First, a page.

Included in those last four outings was his career-best eight inning performance where he held No. 13 Nebraska to a pair of runs on only four hits.


In Lincoln, Bibona gave the ball to one of the nation’s top closers in Eric Pettis, who logged his 17th save of the season which is only one behind the NCAA leader.


One thing UCI will see this weekend that it hasn’t seen much this year is a team that can hit the ball with authority from one through nine in the order.


If the Tigers continue to hit the ball like they have been during their 23-game win streak then things could get ugly in a hurry because LSU is hitting .324 during the past 23 games with 65 doubles, eight triples and 42 homers.


However, if the UCI pitchers get ahead in the count and keep the Tigers off-balance then this series will be a lot more interesting than LSU fans would like.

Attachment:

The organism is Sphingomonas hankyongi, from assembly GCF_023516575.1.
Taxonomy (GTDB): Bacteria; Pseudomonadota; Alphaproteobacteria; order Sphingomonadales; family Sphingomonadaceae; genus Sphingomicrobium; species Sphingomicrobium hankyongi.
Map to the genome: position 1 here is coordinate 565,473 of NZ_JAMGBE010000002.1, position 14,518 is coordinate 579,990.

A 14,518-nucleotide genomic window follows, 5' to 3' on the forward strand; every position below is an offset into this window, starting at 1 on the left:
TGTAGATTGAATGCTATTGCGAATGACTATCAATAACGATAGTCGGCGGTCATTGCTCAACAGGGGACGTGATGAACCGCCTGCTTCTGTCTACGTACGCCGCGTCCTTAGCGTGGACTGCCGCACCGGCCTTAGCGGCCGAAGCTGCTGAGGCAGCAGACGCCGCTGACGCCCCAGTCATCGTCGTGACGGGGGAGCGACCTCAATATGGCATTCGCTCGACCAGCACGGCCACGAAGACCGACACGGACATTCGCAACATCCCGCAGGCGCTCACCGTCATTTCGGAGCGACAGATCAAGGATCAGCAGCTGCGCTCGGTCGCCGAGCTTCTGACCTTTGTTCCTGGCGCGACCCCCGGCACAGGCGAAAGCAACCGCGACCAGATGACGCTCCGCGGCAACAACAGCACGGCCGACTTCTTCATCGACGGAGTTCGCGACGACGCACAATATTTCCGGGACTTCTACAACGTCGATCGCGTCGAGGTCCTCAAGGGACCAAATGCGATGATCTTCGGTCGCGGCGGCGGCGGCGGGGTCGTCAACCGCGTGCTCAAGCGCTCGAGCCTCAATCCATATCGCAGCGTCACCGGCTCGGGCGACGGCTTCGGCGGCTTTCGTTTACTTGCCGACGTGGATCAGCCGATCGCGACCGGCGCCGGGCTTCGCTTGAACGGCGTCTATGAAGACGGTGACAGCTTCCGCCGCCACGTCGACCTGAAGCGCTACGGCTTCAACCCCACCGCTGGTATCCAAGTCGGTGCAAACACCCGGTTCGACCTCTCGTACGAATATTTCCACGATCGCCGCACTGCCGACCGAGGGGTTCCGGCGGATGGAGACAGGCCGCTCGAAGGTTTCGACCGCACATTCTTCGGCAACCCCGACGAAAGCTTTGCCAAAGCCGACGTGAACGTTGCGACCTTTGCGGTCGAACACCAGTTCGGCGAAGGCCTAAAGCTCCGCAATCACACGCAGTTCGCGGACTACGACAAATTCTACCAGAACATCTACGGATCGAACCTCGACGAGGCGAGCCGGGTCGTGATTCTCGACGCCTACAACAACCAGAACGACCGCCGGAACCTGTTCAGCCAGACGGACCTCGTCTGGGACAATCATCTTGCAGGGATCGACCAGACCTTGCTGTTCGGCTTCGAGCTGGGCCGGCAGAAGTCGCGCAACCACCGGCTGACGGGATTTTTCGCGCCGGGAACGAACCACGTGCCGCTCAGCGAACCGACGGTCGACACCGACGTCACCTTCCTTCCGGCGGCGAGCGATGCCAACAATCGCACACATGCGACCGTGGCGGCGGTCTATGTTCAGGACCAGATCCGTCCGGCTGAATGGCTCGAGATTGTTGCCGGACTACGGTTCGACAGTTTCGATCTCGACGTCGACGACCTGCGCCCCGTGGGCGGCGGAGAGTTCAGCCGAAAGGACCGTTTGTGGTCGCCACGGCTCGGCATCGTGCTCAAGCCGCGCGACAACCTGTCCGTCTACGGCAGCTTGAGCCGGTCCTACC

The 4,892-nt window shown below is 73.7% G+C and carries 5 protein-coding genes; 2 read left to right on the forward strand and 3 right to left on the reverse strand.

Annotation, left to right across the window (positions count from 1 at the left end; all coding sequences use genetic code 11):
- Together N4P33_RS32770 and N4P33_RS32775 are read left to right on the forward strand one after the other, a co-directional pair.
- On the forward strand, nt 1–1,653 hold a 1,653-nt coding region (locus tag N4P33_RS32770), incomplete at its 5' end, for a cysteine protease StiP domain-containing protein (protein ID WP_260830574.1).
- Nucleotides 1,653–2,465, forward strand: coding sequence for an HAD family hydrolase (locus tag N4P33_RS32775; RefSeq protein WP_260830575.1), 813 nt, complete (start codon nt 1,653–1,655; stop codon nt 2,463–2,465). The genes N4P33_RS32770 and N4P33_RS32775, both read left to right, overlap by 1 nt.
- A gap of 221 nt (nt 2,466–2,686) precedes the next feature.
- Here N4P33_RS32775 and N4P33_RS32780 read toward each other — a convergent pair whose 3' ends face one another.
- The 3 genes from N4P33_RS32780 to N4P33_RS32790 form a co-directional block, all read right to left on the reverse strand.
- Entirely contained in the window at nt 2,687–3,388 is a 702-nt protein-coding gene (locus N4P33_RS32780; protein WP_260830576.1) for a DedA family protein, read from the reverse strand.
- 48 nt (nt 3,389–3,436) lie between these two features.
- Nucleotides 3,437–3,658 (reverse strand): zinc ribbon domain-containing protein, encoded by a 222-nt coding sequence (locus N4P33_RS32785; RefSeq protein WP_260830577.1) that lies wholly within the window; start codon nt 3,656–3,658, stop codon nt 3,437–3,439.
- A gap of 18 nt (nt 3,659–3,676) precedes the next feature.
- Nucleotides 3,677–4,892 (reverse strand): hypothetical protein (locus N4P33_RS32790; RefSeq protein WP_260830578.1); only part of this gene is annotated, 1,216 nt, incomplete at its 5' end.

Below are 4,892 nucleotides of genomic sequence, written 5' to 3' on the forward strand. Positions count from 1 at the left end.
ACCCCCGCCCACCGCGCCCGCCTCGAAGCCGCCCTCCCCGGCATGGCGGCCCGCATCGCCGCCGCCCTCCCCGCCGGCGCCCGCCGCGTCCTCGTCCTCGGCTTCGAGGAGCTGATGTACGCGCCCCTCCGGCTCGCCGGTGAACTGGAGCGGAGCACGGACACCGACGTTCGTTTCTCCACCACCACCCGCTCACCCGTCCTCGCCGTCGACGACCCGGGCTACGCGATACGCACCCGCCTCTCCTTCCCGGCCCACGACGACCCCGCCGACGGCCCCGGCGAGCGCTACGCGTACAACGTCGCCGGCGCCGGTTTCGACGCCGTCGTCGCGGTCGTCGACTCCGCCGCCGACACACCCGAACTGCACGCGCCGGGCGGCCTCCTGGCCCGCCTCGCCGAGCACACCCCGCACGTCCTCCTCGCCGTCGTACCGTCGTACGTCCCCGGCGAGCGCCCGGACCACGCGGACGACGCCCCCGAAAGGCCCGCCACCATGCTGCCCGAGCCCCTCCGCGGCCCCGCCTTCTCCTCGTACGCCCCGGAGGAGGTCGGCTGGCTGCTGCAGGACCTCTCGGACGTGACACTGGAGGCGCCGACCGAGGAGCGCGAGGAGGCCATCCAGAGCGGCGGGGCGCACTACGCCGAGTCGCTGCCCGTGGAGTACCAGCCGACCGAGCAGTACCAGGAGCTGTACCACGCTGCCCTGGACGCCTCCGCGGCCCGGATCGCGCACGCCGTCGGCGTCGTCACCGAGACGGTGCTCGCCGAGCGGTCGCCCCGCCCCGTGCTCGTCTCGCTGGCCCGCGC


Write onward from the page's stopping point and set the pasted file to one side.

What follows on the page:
On the year, UC Irvine finished third in the Big West Conference with a .969 fielding percentage which also put them 57th in the country.


If the average baseball fan is trying to determine whether or not that is good, well it is but not as good as the .971 percentage LSU brings in which puts the tigers at No. 25 in the country.


Aaron Lowenstein is one of the best catchers in the conference at throwing runners out trying to steal as he has gunned down 29 out of 55 on the year.


UCI played excellent defense last weekend with only one error committed in the regional and will need to play solid in the field again to keep LSU off the base path.





UC Irvine Head Coach Mike Gillespie is certainly no stranger to the big game in his 21 seasons on the collegiate level.


He spent 20 seasons at USC where he took the Trojans to post-season play 15 times which included four trips to Omaha and one national title in 1998.